Prime minister Malcolm Turnbull has blasted those daring to question the citizenship of environment minister Josh Frydenberg, going so far as to imply it is insensitive to the victims of the Holocaust.
Turnbull made the remarks in an extraordinary press conference on Friday afternoon, following another horror week for the government in which Senate president Stephen Parry admitted he was a dual British citizen and resigned.
Parry is the first Liberal to be caught up in the citizenship scandal, and the third member of the Coalition government to leave the parliament as part of it, after former deputy PM Barnaby Joyce and former Nationals deputy Fiona Nash.
On Friday The Australian newspaper suggested Frydenberg, whose mother was born in Hungary but fled the Holocaust as a child, may be a dual citizen.
Frydenberg stridently denied the charge and released documents showing his mother's nationality was recorded as "stateless".
"It is absolutely absurd to think that I could involuntarily acquire Hungarian citizenship by rule of a country that rendered my mother stateless," he told the ABC on Friday morning. "My citizenship is clear, I am an Australian and an Australian only."
Turnbull slammed the questions around Frydenberg's status, declaring, "We have no place in Australia for witch-hunts", and saying the High Court is the only place where someone's citizenship can be determined.
He then warned people against referring his minister to the High Court, running through a brief history of Frydenberg's mother, Erica Strauss: she was born in 1943 in the "Budapest ghetto"; her family fled Hungary at the end of the war; and she entered Australia as a stateless person with no citizenship.
"Three quarters of all the Jews in Hungary were murdered in the Holocaust," Turnbull said. "They were rendered subhuman in the eyes of the fascists and the Nazis.
"Has this witch-hunt become so absurd that people are seriously claiming that Josh Frydenberg is the citizen of a country which has stripped his mother and her family of their citizenship, and would have pushed them into the gas chambers had it not been that the war was ended before they had time to do so?
"Look, if any member of the House of Representatives wants to stand up and say that Josh Frydenberg is a citizen of Hungary, the country that, were it not for the end of the war, would have killed his mother and his grandparents, if somebody wants to stand up and allege that, fine, let them do that. They can do that."
Turnbull also rejected the prospect of a citizenship audit, saying it would "not resolve anything" and asking journalists: "What is an audit? I know what it is from an accounting point of view.
"Are we saying that we would propose to have somebody interrogate each and every member and senator, examine their genealogy, seek to uncover facts about their parentage that may not even be known to the member or senator, and then put them to the obligation of establishing what foreign laws may be?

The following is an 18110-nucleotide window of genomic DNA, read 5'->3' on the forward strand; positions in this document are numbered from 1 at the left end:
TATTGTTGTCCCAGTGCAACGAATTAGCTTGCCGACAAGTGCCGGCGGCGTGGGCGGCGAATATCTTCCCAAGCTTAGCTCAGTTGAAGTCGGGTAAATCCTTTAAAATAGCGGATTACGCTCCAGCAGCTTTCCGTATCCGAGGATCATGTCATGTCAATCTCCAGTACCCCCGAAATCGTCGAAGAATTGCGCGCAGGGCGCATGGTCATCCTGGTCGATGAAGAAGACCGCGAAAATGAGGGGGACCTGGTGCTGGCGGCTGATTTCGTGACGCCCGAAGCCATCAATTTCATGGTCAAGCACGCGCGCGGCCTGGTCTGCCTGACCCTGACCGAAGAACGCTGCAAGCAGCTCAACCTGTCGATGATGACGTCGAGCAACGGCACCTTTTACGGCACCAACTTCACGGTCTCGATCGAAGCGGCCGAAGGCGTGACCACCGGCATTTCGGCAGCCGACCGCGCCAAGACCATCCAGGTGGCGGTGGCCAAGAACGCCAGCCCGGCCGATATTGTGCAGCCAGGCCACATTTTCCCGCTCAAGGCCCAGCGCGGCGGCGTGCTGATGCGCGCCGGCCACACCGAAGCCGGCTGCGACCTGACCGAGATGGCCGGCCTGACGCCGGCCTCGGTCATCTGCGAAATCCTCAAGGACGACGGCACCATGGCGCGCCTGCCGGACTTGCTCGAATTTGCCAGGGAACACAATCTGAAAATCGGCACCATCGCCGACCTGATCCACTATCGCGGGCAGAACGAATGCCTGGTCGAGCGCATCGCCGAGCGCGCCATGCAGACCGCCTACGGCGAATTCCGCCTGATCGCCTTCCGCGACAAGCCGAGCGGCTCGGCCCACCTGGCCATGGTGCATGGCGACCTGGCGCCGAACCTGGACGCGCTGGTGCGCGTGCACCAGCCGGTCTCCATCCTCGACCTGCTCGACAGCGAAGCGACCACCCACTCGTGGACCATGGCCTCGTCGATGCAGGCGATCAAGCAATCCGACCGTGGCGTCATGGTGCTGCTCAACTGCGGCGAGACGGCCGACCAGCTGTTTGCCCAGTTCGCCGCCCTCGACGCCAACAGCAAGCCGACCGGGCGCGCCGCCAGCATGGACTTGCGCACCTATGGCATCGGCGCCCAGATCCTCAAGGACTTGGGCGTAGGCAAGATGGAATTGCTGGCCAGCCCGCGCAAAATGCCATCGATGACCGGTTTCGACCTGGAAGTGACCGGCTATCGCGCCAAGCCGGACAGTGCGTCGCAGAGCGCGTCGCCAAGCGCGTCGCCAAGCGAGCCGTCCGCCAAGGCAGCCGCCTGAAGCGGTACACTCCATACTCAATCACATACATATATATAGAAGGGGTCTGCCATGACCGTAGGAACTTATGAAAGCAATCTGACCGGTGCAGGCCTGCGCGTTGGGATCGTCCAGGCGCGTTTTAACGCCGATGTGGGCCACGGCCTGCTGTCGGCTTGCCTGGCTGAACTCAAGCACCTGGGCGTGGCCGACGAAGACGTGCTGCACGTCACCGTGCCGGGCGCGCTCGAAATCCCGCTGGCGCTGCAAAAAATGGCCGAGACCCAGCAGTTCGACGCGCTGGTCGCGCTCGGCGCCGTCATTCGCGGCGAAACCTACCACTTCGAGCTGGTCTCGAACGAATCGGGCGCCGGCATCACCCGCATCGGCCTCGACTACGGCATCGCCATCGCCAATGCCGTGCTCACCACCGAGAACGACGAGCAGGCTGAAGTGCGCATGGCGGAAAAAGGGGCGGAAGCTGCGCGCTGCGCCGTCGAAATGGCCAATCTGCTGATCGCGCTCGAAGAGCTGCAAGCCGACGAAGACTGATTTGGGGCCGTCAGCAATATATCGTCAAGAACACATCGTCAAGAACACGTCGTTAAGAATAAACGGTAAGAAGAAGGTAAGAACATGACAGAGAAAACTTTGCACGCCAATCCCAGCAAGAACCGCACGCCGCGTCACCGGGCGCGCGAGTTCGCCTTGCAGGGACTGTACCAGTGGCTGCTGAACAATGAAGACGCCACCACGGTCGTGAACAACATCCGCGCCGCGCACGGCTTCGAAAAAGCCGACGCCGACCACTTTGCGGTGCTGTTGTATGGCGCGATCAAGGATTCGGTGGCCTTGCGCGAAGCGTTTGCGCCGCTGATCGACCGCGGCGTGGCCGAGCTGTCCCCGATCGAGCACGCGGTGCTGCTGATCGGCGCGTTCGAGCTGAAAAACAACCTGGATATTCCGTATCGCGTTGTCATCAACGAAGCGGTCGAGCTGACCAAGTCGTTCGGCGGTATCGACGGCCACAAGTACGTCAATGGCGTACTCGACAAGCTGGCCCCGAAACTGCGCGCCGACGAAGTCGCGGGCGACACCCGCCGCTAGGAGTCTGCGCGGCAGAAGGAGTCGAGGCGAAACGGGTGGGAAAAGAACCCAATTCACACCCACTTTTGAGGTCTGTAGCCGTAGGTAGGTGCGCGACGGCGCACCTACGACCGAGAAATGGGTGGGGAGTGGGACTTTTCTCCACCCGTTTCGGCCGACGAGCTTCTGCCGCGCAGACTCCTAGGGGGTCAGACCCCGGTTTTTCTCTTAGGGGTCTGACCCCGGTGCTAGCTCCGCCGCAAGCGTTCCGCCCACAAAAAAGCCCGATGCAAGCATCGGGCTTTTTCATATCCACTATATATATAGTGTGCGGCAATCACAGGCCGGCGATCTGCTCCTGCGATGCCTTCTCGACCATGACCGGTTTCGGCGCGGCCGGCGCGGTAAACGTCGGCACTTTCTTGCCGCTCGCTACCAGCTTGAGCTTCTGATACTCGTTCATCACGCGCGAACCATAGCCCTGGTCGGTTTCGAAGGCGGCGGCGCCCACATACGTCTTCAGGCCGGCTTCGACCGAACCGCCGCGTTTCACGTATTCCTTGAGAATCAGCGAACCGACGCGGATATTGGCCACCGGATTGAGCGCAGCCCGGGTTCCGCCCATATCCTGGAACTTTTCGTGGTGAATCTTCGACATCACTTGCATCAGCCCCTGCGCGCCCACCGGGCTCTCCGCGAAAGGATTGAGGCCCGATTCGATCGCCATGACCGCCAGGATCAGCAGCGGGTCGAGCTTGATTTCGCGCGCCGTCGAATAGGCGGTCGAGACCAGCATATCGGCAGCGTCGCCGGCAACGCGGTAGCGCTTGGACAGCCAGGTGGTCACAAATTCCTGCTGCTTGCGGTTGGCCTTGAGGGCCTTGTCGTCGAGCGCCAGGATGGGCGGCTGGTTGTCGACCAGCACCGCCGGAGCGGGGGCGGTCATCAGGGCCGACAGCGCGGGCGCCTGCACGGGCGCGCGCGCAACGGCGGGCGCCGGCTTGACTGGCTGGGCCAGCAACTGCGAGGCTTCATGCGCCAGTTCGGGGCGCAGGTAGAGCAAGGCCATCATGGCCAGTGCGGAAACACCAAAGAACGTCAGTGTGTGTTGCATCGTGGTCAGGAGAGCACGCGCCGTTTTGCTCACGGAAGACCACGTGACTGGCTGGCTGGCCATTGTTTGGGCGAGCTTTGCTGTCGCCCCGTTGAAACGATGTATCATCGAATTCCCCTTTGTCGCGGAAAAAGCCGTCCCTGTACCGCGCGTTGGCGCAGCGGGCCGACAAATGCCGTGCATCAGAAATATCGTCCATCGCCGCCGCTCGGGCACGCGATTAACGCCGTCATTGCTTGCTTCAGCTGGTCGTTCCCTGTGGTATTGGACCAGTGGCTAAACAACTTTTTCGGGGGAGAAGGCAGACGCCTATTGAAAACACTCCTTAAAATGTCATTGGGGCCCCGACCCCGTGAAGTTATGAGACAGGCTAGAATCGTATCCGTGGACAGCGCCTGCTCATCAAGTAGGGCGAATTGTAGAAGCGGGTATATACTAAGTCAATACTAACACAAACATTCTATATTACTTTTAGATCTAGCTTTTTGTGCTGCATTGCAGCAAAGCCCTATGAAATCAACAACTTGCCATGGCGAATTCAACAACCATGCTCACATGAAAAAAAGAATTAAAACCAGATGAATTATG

"It is at the senators and members to satisfy themselves that they are in compliance ... We must not allow ourselves to be dragged into a sort of lynch mob, witch-hunt, trial by innuendo and denunciation."
Turnbull, who has spent the week in Israel, concluded by saying: "It's good to be back, it's good to be home in Australia, the land of my birth."
Shortly after the press conference, Labor leader Bill Shorten released a statement saying Labor will support a process "such as universal disclosure to the parliament" to resolve the citizenship mess.
"Labor has the strictest vetting processes — we've got nothing to fear from greater transparency and disclosure," he said. "We welcome it."
Shorten did not provide detail on the universal disclosure proposal, saying he was prepared to cooperate with the government to develop a process, permitting it does not "undermine the supremacy of the High Court".
"Whatever the ultimate process is, it must adhere to clear principles," he said. "It must be accountable to the people through the parliament. It must have bipartisan agreement prior to implementation. It must be sufficiently robust to give all Australians confidence in the process."
Calls for a parliament-wide citizenship audit have steadily increased following Parry's resignation. Backbenchers including Kevin Andrews, Eric Abetz and Craig Kelly from the Coalition and Meryl Swanson from Labor have joined the Greens' call for an audit of all politicians to resolve the citizenship crisis engulfing the parliament.
Speaking to Sky on Friday, attorney-general George Brandis called the Frydenberg allegations "frankly revolting".
"This is not Salem in the 1690s where we go around whispering allegations about other people on the basis of no facts whatsoever," he said.
Earlier this week, senior MPs from both parties voiced their opposition to an audit.
Tanya Plibersek and Alan Tudge said they were on a "unity ticket" speaking to ABC Melbourne on Thursday, both arguing that an audit would reverse the "onus of proof".
Labor senate leader Penny Wong told ABC radio on Friday that Labor had "nothing to fear" from an audit given the party's internal vetting processes.
"But we’re yet to be convinced that it’s the best way forward because the audit doesn’t resolve the fundamental issue, which is that that the High Court is the only body which can determine if someone is invalid," she said.
As president of the Senate, Parry presided over the High Court referrals of six senators whose citizenship was under a cloud.
On Thursday it was revealed that communications minister Mitch Fifield was aware of Parry's potential British citizenship weeks ago.
But Turnbull has denied knowing anything, saying he found out about Parry through the media at the same time everyone else did.
Lane Sainty is a reporter for BuzzFeed News and is based in Sydney, Australia.
Contact Lane Sainty at email@example.com.
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